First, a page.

When I told her I would be in Naples, Ilaria Petitto of Donnachiara suggested that instead of visiting her winery where I have been several times, I should visit the Petilia winery owned by brother and sister Roberto and Teresa Bruno. Ilaria is a big supporter of her region and the other wineries there and I looked forward to having this opportunity to experience more of the local wines. Teresa Bruno would give us a tour of Petilia and after we would all meet for lunch at a traditional restaurant, Zia Pasqualina in Atripalda (AV).
Teresa picked us up in Avellino and drove us to her winery. At Petilia, Teresa’s job is dealing with clients, distributors and guests; she also works in the vineyard and drives a tractor. She is very enthusiastic and knowledgeable and we had a very interesting conversation on the drive to the winery about the state of wine in Irpinia and Campania in general. She said they have 12 hectares of vineyards located in Campofiorito in Altavilla Irpinia.
Teresa gave us a tour of the winery and said that it was constructed with stones found on the property. All the roof supports and doors are made from old wood recycled by her brother. We were fascinated by the enormous doors and smooth stone walls that looked as if they were hundreds of years old.
Teresa then drove us to the restaurant where we were joined by Ilaria Petitto of Donnachiara and Maura Sarno of Sarno 1860, another local winery. I wrote about the Donnachiara wines last week and will report on the Sarno wines next week. Here are my notes on the wines of Petilia.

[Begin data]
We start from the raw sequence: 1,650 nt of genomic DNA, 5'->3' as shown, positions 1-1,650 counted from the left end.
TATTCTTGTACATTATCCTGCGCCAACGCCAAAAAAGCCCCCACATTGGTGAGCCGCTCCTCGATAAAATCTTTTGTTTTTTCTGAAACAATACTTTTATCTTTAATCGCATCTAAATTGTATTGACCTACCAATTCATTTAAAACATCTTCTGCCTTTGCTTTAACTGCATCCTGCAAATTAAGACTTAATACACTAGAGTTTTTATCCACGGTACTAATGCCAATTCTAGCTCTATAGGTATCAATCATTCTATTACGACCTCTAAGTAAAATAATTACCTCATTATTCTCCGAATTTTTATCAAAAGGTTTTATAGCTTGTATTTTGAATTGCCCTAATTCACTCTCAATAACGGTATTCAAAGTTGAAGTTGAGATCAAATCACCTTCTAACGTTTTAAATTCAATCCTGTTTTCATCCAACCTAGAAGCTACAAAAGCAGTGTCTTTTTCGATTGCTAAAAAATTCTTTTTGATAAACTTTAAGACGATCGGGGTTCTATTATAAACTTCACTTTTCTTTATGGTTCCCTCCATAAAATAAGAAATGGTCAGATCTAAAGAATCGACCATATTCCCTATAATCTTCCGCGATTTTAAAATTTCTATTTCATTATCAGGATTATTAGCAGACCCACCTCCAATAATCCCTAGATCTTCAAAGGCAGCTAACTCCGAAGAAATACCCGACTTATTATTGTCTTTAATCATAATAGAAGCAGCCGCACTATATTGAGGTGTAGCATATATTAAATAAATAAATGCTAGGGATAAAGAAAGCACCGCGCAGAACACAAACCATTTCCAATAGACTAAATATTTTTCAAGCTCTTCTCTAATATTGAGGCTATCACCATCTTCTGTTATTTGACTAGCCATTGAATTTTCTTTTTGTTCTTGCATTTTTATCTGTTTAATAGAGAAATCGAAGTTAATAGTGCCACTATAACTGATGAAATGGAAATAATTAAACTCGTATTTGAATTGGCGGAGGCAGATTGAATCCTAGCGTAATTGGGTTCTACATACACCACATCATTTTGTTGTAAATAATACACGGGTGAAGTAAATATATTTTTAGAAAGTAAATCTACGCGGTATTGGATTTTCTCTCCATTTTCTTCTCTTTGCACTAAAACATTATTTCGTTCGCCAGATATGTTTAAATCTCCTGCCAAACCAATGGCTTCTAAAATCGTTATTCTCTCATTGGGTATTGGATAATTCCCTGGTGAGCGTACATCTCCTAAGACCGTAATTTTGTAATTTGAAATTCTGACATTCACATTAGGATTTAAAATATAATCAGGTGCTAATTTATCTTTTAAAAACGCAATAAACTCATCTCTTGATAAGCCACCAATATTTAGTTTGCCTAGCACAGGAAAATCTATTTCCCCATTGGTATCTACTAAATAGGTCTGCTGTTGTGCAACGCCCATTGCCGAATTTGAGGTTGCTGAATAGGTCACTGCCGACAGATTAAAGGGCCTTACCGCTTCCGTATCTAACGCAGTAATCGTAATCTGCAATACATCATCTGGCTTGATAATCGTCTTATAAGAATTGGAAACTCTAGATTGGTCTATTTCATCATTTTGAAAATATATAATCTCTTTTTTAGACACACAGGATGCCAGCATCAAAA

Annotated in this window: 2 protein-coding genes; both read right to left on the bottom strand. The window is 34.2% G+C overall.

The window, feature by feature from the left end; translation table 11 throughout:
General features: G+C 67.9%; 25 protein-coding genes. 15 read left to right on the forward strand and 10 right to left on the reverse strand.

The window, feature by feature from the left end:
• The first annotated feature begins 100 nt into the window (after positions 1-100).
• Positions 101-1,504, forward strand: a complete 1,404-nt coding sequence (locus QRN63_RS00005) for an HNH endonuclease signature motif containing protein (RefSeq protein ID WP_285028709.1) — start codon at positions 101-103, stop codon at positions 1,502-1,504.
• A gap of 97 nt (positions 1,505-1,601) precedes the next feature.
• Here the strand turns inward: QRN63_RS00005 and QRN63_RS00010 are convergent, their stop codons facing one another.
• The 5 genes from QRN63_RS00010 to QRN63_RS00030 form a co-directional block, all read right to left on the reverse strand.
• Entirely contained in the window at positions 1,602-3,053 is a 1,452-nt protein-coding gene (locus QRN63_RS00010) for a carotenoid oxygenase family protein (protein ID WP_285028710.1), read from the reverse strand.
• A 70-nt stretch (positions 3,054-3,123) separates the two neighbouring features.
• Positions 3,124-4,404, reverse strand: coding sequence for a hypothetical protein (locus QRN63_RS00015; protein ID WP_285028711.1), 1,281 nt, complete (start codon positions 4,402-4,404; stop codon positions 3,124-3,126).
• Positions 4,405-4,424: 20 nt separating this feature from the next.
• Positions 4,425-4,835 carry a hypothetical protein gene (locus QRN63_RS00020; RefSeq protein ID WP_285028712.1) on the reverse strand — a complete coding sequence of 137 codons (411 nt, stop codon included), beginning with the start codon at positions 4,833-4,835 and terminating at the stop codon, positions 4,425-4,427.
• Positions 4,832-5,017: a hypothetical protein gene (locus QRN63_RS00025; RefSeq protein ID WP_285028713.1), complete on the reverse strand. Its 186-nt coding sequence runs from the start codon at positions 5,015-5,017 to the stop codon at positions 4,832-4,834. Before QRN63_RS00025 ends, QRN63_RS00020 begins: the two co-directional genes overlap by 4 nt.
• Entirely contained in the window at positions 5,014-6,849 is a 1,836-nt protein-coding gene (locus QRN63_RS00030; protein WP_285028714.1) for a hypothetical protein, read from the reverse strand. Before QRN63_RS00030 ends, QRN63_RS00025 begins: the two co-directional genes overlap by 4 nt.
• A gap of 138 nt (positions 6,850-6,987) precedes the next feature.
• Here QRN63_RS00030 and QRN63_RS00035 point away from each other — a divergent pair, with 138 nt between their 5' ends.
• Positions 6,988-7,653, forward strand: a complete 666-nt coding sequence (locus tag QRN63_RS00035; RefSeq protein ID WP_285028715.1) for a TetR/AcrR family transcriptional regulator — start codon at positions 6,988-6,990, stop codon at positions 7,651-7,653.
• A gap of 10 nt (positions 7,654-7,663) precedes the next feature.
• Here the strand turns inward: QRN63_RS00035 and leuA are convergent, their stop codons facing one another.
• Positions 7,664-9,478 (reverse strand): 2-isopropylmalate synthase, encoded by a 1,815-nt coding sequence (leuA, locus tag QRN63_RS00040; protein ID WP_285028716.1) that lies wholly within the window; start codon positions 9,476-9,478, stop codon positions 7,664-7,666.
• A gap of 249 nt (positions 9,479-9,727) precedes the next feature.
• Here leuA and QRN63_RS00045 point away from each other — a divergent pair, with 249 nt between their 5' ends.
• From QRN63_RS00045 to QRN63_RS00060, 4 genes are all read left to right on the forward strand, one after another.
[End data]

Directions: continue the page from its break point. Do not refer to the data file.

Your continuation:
Fiano di Avellino 2018 made from 100% Fiano di Avellino Petilia. The vineyards are in Chianche, locality of Montefalcone. The soil is clayey, volcanic and rich in minerals. The vineyards are at 450 meters and there are 4,000 vines per hectare with an average age of 15 years. The grapes are vinified separately and there is organic cultivation. The grapes are destemmed and cryomaceration takes place, and then fermentation on the skins at a very low temperature. Malolactic fermentation does not take place. The wine spends 6 months on the lees and four months in bottle before release. It has hints of apple and pear with an unmistakable touch of toasted hazelnut.
Teresa said that she and her brother Roberto prefer to refine their white wine exclusively in steel and in the bottle. The goal is to develop fully the potential of the original grape variety and the wine obtained after the fermentation of the grapes.
4 20 Quattro Venti 100% Greco di Tufo. The Petilia vineyards are in Chianche, locality of Sant’Andrea. The vineyards are at 600 meters, the exposure is south/east and there are 4,000 plants per hectare. The soil is clayey, volcanic, and rich in minerals with a sumptuous subsoil and the training system is espalier with guyot pruning. The vines are 20 years old. Harvest takes place the second week of October. There is ultra soft pressing with whole grapes and fermentation in steel tanks at a controlled temperature. Malolactic fermentation does not take place. The wine has citrus notes, with hints of almonds, lemon blossoms and quince.
With the wine we had pasta fagioli, a very classic pasta dish at the restaurant
Teresa gave me a bottle of 2009 Greco di Tufo which I am looking forward to drinking. Both Greco di Tufo and Fiano di Avellino are age worthy wines. I like to drink them when they are 10 years old or older. She also gave me a bottle of Taurasi 450V 2007 which I might hold on to for a few more years before I drink it.